The Classes of Conjunctions

The Classes of Conjunctions :

There are two classes of conjunctions. They are….

1. Co-Ordinating Conjunctions
2. Subordinating Conjunctions

Coordinating Conjunctions

Men walk and birds fly.

Principal Clause – 1 - Men walk
Conjunction - and
Principal Clause – 2 - birds fly

Principal Clause – 1 (Men walk) and Principal Clause – 2 (birds fly) are combined by the conjunction AND.

These are two independent sentences. AND is a conjunction. It joins two sentences of equal ranks grammatically. AND is called a co-ordinating conjunction.

So, a Co-ordinating conjunction joins together clauses of equal ranks.

The main Co-ordinating Conjunctions are ….

1. And
2. But
3. For
4. Or
5. Nor
6. Also
7. Either…..or
8. Neither…..nor

There are four kinds of Co-Ordinating Conjunctions. They are….

1. Cumulative Conjunctions
2. Adversative Conjunctions
3. Alternative Conjunctions
4. Illative Conjunctions

Cumulative Conjunctions are also called by other names. They are….

1. Copulative Conjunctions
2. Accumulative Conjunctions

Disjunctive Conjunction is another name for Alternative Conjunction.

2. Subordinating Conjunctions

A subordinating conjunction joins a clause to another on which it depends for its full meaning.

1. After
2. Although
3. As
4. Because
5. Before
6. Of
7. That
8. Though
9. Till
10. Unless
11. When
12. Where
13. While

These are called Subordinating Conjunctions.

Cumulative Conjunctions, Copulative Conjunctions and Accumulative Conjunctions are one and the same.

AND : (Conjunction)

AND is used to join things, especially, words of the same type or parts of sentences of the same importance.

1. As well as
2. Also
3. Then
4. Afterwards

These conjunctions in sentences :

1. A knife and fork
2. Jack and Jill
3. She started to shout and sing.
4. We are cold and hungry.
5. She knocked on the door and went in.
6. Water the seeds and they will grow.
7. Did you enjoy yourselves? And how?

This type of conjunction is called Cumulative Conjunctions or Copulative Conjunctions.

A Cumulative Conjunction or Copulative Conjunction merely adds one statement to another. Accumulative Conjunction is another name for this Cumulative Conjunction. Cumulative means increasing steadily in amount or degree by one addition after another.

Copulative means describing a word or word group that connects other words or word groups.

AND - Copulative Conjunction

Adversative Conjunctions

BUT : conjunction

1. Against what might be expected
2. Inspite of this

1. The situation looks very desperate indeed. But I haven't given up hope yet.

2. I am slow, but I am sure.

3. I am poor, but proud.

4. It is cheap, but it is good.

5. I have not one but three wives.

6. I would like to go, but I'm too busy.

Still : adverb

1. Even
2. Upto now
3. At this moment
4. Upto then and at that moment

1. It is raining. Still we must go out.
2. I am annoyed. Still I am calm and quiet.
Only : (conjunction)

1. expect that
2. but

1. She wants to go. Only that she hasn't got enough money.
2. She would come. Only that she is engaged.
3. I am all right. Only I am tired.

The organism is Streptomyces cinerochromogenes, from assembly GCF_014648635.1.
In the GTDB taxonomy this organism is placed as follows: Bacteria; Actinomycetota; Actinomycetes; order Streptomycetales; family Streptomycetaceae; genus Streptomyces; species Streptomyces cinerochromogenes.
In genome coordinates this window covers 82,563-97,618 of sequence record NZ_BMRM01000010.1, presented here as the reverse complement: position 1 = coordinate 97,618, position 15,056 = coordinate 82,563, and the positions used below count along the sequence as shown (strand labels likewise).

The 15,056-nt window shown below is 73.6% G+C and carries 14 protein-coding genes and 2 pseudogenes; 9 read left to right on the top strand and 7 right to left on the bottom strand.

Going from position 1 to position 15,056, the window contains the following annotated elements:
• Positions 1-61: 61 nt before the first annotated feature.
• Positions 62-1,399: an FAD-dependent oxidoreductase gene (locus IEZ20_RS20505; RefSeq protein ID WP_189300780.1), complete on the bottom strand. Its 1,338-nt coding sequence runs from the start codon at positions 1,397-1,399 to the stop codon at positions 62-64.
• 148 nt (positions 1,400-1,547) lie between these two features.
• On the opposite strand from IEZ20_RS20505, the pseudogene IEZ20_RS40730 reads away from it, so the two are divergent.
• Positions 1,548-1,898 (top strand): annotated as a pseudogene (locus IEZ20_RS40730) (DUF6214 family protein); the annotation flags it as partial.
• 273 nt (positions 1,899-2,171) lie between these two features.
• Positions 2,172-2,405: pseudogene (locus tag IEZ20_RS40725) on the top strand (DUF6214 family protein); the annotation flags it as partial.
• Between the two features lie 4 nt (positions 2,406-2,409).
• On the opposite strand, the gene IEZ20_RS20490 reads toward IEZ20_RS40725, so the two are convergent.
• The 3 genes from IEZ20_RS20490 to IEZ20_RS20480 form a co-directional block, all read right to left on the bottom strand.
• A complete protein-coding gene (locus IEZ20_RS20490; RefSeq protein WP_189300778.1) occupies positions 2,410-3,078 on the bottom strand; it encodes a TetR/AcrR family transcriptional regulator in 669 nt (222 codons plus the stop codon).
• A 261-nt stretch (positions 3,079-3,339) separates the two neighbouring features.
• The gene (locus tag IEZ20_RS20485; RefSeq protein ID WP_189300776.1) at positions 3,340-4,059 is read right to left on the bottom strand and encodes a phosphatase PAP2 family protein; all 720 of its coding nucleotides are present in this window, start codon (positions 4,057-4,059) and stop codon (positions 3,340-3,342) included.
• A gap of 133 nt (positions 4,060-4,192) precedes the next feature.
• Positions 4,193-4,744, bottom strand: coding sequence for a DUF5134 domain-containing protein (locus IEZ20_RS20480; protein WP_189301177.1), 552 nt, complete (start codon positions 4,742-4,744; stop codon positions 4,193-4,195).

These conjunctions, but, still and only are called Adversative Conjunctions. They express opposition or contrast between two statements.

Adversative – Adverse - (adjective) – Unfavourable

Disjunctive Conjunctions and Alternative Conjunctions are one and the same.

1. Or
2. Either…..or…..
3. Neither….nor….
4. Else

OR - (conjunction)

often with either
used before the last of a set of possibilities

1. He can't be ill or he wouldn't have come.
2. I shall have to cash a cheque or I shan't have enough money.


Either you leave this house or I will call the police.
If either Daniel or Janet comes, he or she will want a drink.
It was either in May or in June.


This shirt is made of neither wool nor cotton.
It happened neither yesterday nor the day before.
Go quickly. Else you will fail to overtake him.

OR, EITHER……OR….., NEITHER…..NOR….. and ELSE these are called Disjunctive Conjunctions or Alternative Conjunctions. These Conjunctions express a choice between two alternatives.

FOR : (conjunction)

FOR is used after the main statement and the reason is that….


The old lady does not go out in the winter, for she feels the cold a great deal.

Something fell in, for I heard the noise.

The Police must have neglected all precautions, for the Prime Minister was shot dead in her own office.

The Conjunction FOR expresses an inference. So it is called Illative Conjunction.

Lai went out to play, his wife stayed in to work.

A Comma, Semi-Colon or Colon will do the function of any of the co-ordinative conjunctions with the exception OR and NOR.

BECAUSE : (conjunction)

For The Reason That

1. I do it because I like it.
2. She got the job because she was the best candidate.

I do it because I like it.

Main Clause : I do it…
Conjunction : because…
Adverb Clause of Reason : I like it….

That is "I like it" depends on the main clause "I do it".

The conjunction "because" introduces the clause "I like it" to the main clause "I do it".

So also, in the next sentence "she was the best candidate" is introduced by the conjunction 'because' to the main clause "She got the Job".

1. After
2. Because
3. Of
4. That
5. Though
6. Although
7. Till
8. Before
9. Unless
10. As
11. When
12. Where
13. While

These are called Subordinating Conjunctions.

A subordinating conjunction joins a clause to another on which it depends for its full meaning.

The Classes of Conjunctions

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